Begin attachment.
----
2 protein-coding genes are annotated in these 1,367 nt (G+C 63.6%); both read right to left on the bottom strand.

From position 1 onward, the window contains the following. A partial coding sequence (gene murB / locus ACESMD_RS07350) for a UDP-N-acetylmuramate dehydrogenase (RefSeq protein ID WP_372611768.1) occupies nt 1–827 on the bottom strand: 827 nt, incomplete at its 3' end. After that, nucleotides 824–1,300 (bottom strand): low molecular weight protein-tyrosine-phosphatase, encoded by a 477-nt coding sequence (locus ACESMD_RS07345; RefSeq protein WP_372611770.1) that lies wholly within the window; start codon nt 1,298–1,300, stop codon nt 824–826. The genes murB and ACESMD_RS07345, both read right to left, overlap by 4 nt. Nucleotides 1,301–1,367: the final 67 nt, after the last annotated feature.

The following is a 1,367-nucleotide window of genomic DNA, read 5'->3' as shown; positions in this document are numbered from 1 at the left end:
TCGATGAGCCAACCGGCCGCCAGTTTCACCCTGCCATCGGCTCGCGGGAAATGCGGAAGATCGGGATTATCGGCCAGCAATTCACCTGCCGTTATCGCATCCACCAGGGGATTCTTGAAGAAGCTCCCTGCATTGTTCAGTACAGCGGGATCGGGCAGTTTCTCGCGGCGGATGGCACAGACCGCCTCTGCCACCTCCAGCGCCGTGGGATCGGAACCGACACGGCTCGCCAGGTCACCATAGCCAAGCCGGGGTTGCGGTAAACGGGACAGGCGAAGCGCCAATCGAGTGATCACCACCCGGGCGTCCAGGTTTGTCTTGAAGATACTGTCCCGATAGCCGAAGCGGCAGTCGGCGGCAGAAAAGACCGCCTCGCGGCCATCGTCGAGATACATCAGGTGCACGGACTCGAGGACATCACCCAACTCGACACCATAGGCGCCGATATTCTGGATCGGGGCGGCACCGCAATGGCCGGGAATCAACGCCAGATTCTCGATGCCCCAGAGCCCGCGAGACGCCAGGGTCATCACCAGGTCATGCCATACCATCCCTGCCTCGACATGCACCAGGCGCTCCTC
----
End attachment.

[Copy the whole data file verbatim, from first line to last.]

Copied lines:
2 protein-coding genes are annotated in these 1,367 nt (G+C 63.6%); both read right to left on the bottom strand.

From position 1 onward, the window contains the following. A partial coding sequence (gene murB / locus ACESMD_RS07350) for a UDP-N-acetylmuramate dehydrogenase (RefSeq protein ID WP_372611768.1) occupies nt 1–827 on the bottom strand: 827 nt, incomplete at its 3' end. After that, nucleotides 824–1,300 (bottom strand): low molecular weight protein-tyrosine-phosphatase, encoded by a 477-nt coding sequence (locus ACESMD_RS07345; RefSeq protein WP_372611770.1) that lies wholly within the window; start codon nt 1,298–1,300, stop codon nt 824–826. The genes murB and ACESMD_RS07345, both read right to left, overlap by 4 nt. Nucleotides 1,301–1,367: the final 67 nt, after the last annotated feature.

The following is a 1,367-nucleotide window of genomic DNA, read 5'->3' as shown; positions in this document are numbered from 1 at the left end:
TCGATGAGCCAACCGGCCGCCAGTTTCACCCTGCCATCGGCTCGCGGGAAATGCGGAAGATCGGGATTATCGGCCAGCAATTCACCTGCCGTTATCGCATCCACCAGGGGATTCTTGAAGAAGCTCCCTGCATTGTTCAGTACAGCGGGATCGGGCAGTTTCTCGCGGCGGATGGCACAGACCGCCTCTGCCACCTCCAGCGCCGTGGGATCGGAACCGACACGGCTCGCCAGGTCACCATAGCCAAGCCGGGGTTGCGGTAAACGGGACAGGCGAAGCGCCAATCGAGTGATCACCACCCGGGCGTCCAGGTTTGTCTTGAAGATACTGTCCCGATAGCCGAAGCGGCAGTCGGCGGCAGAAAAGACCGCCTCGCGGCCATCGTCGAGATACATCAGGTGCACGGACTCGAGGACATCACCCAACTCGACACCATAGGCGCCGATATTCTGGATCGGGGCGGCACCGCAATGGCCGGGAATCAACGCCAGATTCTCGATGCCCCAGAGCCCGCGAGACGCCAGGGTCATCACCAGGTCATGCCATACCATCCCTGCCTCGACATGCACCAGGCGCTCCTC